The municipal assembly in Satsumasendai, Kagoshima Prefecture, voted Tuesday to approve the restart of the local nuclear power station, another step forward in the fraught process of reviving an industry left idled by the 2011 Fukushima catastrophe.
The city of 100,000 that hosts the two-reactor Sendai plant operated by Kyushu Electric Power Co. has long relied on the facility for government subsidies and jobs.
In September, the plant became the first nuclear facility to meet beefed-up post-Fukushima safety requirements.
Nineteen of the 26 assembly members voted in favor of restarting the plant, while four members voted against and three abstained, an assembly member said.
Mayor Hideo Iwakiri also gave the green light, paving the way for the plant to be rebooted as early as the beginning of next year once Kyushu Electric finishes the necessary paperwork and on-site operational checks.
While expressing approval, the mayor said at a news conference that the central government should ultimately be held responsible for any accidents that occur at the plant.
He also stressed that Japan should make more efforts to develop new energy sources and reduce nuclear dependence.
Other municipalities around the complex have said that bringing the plant back online without their consent is unacceptable because many of their residents still have safety concerns.
But Kagoshima Gov. Yuichiro Ito has tamped down these concerns, saying that obtaining approval from the surrounding municipalities is not a legally required process since they do not host the plant.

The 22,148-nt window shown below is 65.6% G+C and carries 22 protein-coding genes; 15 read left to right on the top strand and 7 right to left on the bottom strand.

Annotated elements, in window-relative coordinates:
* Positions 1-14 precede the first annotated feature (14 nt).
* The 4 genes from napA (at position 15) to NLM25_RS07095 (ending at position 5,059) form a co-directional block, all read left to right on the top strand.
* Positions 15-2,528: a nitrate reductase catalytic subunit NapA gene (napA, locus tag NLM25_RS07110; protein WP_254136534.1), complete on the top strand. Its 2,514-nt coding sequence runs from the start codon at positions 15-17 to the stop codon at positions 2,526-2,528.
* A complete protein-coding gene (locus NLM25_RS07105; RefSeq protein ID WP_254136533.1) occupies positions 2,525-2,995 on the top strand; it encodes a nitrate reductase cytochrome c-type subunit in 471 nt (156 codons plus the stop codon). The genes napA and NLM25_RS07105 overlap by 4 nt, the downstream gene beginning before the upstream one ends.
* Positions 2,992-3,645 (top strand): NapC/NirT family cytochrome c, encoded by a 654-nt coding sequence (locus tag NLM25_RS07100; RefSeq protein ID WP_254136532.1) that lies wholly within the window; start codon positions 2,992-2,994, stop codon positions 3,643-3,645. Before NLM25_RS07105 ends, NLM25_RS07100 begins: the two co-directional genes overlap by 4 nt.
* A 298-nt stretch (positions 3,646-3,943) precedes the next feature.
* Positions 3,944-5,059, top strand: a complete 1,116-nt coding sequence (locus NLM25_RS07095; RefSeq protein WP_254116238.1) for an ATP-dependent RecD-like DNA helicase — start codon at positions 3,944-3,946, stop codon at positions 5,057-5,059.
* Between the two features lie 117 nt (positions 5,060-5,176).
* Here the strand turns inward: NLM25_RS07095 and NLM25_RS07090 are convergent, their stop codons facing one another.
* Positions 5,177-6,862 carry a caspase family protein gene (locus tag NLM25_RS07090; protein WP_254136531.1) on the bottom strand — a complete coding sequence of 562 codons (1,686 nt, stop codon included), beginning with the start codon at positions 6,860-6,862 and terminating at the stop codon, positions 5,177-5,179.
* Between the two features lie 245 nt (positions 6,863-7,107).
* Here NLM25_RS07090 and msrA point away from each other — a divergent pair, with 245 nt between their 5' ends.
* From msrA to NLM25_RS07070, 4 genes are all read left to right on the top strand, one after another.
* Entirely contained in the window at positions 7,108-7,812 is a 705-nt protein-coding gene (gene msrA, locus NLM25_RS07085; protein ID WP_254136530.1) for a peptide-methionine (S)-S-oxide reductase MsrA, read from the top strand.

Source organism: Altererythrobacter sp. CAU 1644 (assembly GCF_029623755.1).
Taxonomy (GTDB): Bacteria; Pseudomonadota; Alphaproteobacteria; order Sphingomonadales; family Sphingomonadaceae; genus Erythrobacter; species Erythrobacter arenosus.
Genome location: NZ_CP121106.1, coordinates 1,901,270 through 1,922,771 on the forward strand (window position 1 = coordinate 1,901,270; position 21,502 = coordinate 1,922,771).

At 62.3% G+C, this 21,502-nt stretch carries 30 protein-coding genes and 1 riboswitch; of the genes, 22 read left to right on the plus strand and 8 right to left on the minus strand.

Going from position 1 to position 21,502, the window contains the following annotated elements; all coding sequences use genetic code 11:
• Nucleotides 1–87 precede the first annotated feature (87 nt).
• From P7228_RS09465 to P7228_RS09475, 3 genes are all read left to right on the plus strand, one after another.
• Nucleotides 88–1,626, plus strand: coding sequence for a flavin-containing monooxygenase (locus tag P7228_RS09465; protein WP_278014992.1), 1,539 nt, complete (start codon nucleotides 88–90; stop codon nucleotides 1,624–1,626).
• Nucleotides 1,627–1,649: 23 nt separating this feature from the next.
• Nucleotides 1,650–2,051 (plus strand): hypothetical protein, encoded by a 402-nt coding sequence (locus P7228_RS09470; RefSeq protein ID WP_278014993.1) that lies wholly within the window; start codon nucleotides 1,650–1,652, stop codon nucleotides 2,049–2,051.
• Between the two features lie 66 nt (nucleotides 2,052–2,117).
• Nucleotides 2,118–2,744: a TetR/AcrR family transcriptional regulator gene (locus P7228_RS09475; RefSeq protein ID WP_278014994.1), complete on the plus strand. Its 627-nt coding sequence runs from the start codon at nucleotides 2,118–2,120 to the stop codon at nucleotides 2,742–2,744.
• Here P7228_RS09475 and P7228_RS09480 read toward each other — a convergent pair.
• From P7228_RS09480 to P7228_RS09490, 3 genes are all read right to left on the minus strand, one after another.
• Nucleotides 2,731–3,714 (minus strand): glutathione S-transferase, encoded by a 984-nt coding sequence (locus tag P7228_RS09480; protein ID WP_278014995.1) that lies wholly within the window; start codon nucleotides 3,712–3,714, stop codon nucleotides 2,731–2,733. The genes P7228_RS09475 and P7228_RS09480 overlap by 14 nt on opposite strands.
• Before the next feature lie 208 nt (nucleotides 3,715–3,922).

In Ichikikushikino, a city less than 5 km from the Sendai plant, more than half of its 30,000 residents signed a petition opposing the restart earlier this year.
In the lead-up to the vote in Satsumasendai, officials held town hall meetings in neighboring towns to explain the restart. Some residents complained that the public meetings were restrictive and did not address concerns about evacuation plans.
The vote came as a fire broke out Tuesday at Kyushu Electric’s other nuclear plant, the Genkai facility in Saga Prefecture. The blaze started in an auxiliary building of the idled power station and was extinguished by plant workers, local officials said. There were no injuries and no release of radioactive materials, they said.
All 48 of the country’s nuclear reactors were gradually taken offline following the Fukushima disaster.
Japan has been forced to import expensive fossil fuels to replace atomic power, which previously supplied around 30 percent of the country’s electricity.
Prime Minister Shinzo Abe’s government is pushing to restart the nation’s reactors, but he has said he will defer to local authorities to approve a policy that is still unpopular with large swaths of the public.